POISONOUS PLANTS
In raising livestock (or even pets and children) it's important to be aware of
which plants (and which parts thereof) are poisonous. Many people inquire
about buying sheep as "lawn mowers" or they put sheep (or other livestock)
on unimproved land that may harbor one or more of these dangerous plants. If
you intend to introduce animals to any area of your property, do a "nature
walk" and be sure to identify what plants are growing there (including trees
and shrubs) This is a partial list of plants compiled by Ag Agent Ken Bolton of
Jefferson County, Wisconsin for FARMING. The plants in green are ones I
have compiled from Dr. Henderson's book "The Veterinary Book for Sheep
Farmers."
Acorns
Angel trumpet (all parts)
Azalea (all parts)
Bittersweet (leaves, fruit)
Black Bryony
Bracken
Buckthorn (all parts)
Caladium (all parts)
Castor Bean (all parts)
Chinese Lantern (all parts)
Chrysanthemum (all parts)
Creeping Charlie (all parts)
Daffodil (bulb)
Delphinium (all parts)
English Ivy (all parts)
Foxglove (leaf, seeds)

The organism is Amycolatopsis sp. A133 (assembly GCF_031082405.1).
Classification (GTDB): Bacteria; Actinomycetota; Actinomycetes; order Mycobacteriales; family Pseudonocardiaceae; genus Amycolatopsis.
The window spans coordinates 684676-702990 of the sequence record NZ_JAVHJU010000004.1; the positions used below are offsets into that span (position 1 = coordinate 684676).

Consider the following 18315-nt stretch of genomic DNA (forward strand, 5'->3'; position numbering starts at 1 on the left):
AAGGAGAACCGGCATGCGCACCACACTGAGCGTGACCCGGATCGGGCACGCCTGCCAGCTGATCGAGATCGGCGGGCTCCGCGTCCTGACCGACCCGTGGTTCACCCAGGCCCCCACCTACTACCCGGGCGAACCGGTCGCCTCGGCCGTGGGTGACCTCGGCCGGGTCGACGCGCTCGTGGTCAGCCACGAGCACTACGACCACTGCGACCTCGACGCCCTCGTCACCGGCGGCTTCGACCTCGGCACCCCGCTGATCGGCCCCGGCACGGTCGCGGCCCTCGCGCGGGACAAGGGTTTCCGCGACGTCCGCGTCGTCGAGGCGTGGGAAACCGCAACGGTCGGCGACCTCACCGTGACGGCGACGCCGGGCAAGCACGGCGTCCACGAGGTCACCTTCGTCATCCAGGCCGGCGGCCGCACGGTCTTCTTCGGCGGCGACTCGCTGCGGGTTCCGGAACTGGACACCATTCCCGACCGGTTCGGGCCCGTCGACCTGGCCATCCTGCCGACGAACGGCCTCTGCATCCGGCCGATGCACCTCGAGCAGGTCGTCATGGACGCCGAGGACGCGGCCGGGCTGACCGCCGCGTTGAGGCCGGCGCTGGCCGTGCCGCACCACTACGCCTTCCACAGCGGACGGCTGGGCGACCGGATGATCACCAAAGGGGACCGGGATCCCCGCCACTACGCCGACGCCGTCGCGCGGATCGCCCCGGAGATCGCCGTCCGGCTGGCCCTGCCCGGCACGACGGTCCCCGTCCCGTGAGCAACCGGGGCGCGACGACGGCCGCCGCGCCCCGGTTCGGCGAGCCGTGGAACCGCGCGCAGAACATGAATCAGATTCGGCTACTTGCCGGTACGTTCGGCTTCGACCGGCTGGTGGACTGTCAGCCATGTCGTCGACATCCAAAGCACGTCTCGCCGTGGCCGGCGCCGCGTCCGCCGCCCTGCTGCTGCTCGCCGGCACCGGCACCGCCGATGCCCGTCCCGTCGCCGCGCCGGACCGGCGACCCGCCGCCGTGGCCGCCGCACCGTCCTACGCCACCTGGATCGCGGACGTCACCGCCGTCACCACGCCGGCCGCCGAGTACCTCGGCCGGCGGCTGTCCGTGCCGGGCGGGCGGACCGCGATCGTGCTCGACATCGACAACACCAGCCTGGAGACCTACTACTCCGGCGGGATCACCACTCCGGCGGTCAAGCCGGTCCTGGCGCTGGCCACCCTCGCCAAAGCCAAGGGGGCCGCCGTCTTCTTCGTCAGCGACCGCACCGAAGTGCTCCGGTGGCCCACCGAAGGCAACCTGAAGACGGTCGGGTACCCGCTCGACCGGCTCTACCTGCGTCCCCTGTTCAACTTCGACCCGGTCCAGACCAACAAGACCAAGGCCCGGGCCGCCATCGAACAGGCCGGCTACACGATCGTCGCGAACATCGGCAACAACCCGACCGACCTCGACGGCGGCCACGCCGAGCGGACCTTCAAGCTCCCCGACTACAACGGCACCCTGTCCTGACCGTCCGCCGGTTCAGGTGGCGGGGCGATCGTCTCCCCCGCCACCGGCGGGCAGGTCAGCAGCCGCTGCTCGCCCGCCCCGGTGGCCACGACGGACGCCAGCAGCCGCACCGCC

Geranium (all parts)
Gladiola (bulb)
Hemlock (water dropwort)
Holly (all parts)
Horse Chestnut (flower, sprout, seeds)
Horsetails
Hyacinth (bulb)
Iris (all parts)
Jerusalem Cherry (leaf, unripe fruit)
Laburnum
Lily of the Valley (all parts)
Lupine
Mistletoe (all parts)
Monkshood
Mushrooms (all parts)
Narcissus (all parts)
Nightshade (all parts)
Oleander (all parts)
Peony (roots)
Philodendron
Potato (sprouts, vines, unripe tubers)
Ragwort
Rhododendron
Rhubarb (leaf, roots)
Green Hellebore
Stinking Hellebore
Sugarbeet tops (FRESH)
Trumpet Lily (all parts)
Vinca Vine (all parts)
Wandering Jew (leaf)
Yew (IMMEDIATELY toxic)
For a much more extensive
list of poisonous plants,
please visit Colorado
State's webpage located
here.
Plants toxic to sheep include:
The above chart is from "Barnyard in Your Backyard" a book that we carry. Please
see our
books page for more information.
What to do if your sheep ingest a poisonous plant:
One veterinarian advised the following for sheep who had eaten rhododendrons - 4 tablespoons Milk of Magnesia (laxative plus antacid); 1
teaspoon baking powder; 1 teaspoon powdered ginger. Dosage was 2 ounces given twice, 12 hours apart. Also advised was to give them
aspiring (3 per adult sheep)

IN AN EMERGENCY, administer charcoal from a firepit or fireplace to a poisoned sheep as soon as possible. There are charcoal products
formulated on the market for poison cases, but if you don't have anything available. just scoop up some charcoat and break it up into small
pieces and make the animal swallow it. I have a shepherdess friend who saved a ram from dying of cherry leaf poisoning by doing this.
Pipestone's Toxicity Page